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Jaguar Land Rover loses Defender trademark appeal against Ineos

In a win for the Ineos Group, the UK High Court has upheld an earlier ruling that Jaguar Land Rover can’t trademark the shape of its original Defender.

1 month ago
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William Stopford
Journalist

Land Rover may have introduced a radically different and more modern-looking Defender, but that doesn’t mean they wanted rival SUVs looking like the old one.

Unfortunately for Land Rover, it has lost a UK court bid to trademark the shape of the original Defender, allowing Ineos to go ahead with its Grenadier, which is heavily inspired by the old Landie.

The UK High Court dismissed an appeal from Jaguar Land Rover on Monday, upholding the UK Intellectual Property Office’s finding last year that the shapes the company wanted to trademark weren’t distinctive enough.

J Mays, the former design chief for Ford, provided expert testimony in the 2019 proceedings.

He argued the Defender’s stamped body panels, offset spare wheel and alpine windows, among other features, resulted in a “difference in the overall shape of the vehicle from the norms and customs of the SUV sector.”

“It is that shape which makes the Land Rover Defender so distinctive and acts as a visual receipt to the customer that it is a Land Rover Defender.”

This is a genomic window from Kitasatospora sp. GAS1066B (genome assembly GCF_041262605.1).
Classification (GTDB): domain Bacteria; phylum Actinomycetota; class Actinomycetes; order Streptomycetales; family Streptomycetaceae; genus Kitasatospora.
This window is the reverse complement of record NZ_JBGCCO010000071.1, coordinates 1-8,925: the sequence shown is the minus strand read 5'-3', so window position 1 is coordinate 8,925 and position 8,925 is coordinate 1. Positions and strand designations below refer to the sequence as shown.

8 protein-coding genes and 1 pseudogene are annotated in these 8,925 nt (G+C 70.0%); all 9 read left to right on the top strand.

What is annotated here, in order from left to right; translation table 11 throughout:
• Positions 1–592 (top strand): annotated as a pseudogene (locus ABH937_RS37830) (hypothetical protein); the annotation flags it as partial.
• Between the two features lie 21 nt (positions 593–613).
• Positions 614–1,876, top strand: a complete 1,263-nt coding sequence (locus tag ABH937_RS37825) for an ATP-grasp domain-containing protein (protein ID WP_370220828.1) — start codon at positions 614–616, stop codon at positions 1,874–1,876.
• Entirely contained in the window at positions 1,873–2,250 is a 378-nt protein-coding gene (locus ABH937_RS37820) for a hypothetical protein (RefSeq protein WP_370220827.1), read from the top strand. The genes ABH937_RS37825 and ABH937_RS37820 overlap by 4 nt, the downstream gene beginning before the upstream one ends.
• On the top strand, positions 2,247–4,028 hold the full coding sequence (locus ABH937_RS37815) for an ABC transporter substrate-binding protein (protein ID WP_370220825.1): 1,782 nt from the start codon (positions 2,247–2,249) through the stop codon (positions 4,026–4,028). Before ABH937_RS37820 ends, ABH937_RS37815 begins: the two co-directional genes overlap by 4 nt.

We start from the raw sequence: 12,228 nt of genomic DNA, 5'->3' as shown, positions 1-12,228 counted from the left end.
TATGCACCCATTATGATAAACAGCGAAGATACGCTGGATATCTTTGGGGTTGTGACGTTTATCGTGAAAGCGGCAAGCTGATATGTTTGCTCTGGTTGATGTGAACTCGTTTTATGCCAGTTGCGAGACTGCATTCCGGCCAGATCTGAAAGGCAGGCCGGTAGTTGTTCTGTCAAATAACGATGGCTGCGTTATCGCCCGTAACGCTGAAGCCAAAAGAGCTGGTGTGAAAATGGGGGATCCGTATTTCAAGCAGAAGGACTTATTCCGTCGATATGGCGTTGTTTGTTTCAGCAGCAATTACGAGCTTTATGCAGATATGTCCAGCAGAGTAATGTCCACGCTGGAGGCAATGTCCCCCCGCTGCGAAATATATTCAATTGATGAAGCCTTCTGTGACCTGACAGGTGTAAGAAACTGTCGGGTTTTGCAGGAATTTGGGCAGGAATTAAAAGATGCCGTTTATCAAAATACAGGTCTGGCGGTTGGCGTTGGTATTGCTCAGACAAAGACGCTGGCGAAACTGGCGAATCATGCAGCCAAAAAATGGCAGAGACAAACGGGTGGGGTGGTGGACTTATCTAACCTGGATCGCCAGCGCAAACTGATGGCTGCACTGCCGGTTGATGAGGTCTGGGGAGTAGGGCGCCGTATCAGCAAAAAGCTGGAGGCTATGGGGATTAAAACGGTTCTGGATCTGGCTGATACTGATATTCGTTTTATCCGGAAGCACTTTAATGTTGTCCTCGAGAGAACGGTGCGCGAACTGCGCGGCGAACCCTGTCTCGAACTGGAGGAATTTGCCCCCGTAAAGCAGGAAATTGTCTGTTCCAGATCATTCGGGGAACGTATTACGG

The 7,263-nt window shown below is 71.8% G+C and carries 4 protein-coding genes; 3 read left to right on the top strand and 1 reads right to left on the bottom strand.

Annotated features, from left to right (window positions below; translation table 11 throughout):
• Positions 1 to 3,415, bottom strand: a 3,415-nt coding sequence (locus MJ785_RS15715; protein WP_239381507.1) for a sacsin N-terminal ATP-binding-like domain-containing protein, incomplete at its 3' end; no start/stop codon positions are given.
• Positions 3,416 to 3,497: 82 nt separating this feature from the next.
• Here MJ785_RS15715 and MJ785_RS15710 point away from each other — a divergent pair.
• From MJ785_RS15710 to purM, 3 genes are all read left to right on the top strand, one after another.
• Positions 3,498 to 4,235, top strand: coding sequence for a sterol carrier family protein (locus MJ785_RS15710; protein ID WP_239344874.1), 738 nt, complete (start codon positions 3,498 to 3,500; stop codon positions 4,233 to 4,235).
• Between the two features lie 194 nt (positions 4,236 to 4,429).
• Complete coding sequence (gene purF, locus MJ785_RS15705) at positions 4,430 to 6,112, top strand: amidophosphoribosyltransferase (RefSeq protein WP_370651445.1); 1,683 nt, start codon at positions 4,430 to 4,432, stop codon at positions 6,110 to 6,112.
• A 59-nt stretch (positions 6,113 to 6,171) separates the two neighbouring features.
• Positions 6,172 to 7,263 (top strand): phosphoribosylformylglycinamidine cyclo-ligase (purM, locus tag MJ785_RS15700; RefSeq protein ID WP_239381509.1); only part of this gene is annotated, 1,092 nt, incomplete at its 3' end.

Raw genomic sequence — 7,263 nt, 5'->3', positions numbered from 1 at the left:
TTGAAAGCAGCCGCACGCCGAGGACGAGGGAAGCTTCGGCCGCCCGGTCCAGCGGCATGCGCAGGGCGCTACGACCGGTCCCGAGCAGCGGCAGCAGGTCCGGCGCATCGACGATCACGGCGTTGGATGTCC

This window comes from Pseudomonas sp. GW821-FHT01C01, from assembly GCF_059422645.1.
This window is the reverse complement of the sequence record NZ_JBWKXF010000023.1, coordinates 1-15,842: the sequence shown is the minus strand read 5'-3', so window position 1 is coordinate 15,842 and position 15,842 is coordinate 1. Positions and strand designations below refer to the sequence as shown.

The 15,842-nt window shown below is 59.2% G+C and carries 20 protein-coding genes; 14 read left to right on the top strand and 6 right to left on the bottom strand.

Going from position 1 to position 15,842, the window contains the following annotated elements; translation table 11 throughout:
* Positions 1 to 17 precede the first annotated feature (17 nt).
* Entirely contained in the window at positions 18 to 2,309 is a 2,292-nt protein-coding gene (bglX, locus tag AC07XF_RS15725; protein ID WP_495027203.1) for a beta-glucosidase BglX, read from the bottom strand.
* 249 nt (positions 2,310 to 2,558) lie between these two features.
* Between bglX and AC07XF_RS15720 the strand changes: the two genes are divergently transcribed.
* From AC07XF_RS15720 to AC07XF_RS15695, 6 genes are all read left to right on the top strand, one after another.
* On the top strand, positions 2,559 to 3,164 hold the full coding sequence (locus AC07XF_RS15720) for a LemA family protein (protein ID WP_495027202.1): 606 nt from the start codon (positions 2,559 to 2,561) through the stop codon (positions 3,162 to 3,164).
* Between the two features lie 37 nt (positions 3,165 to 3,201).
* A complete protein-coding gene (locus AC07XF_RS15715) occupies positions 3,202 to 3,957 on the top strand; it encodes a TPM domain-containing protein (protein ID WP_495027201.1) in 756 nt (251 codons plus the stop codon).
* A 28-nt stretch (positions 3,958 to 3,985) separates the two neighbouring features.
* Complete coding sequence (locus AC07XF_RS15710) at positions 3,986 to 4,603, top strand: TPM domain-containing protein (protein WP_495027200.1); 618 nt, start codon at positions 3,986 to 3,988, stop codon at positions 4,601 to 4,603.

Judge Melissa Clarke upheld last year’s ruling, in which Allan James, the Senior Hearing Officer of the IP office, determined, “Mr Mays is a design expert. Differences in design that appear important to him may be unimportant, or may not even register, on average consumers of passenger cars.”

James also pointed out some of the features Jaguar Land Rover had argued made the Defender design so unique weren’t visible in the marks applied for.

The ruling clears an obstacle for the Ineos Group, a petrochemical company owned by billionaire Sir James Ratcliffe, and allows it to continue with plans to introduce the Grenadier next year.

Ineos initially announced the Grenadier would be introduced in 2022 and manufactured in a plant in Portugal and shipped to Wales for final assembly.

However, Ineos recently entered talks with Daimler to purchase the company’s Smart factory in Hambach, France, which is rather ironic as Sir James was a prominent Brexit supporter.

For our detailed look at the Ineos Grenadier, check out our feature.


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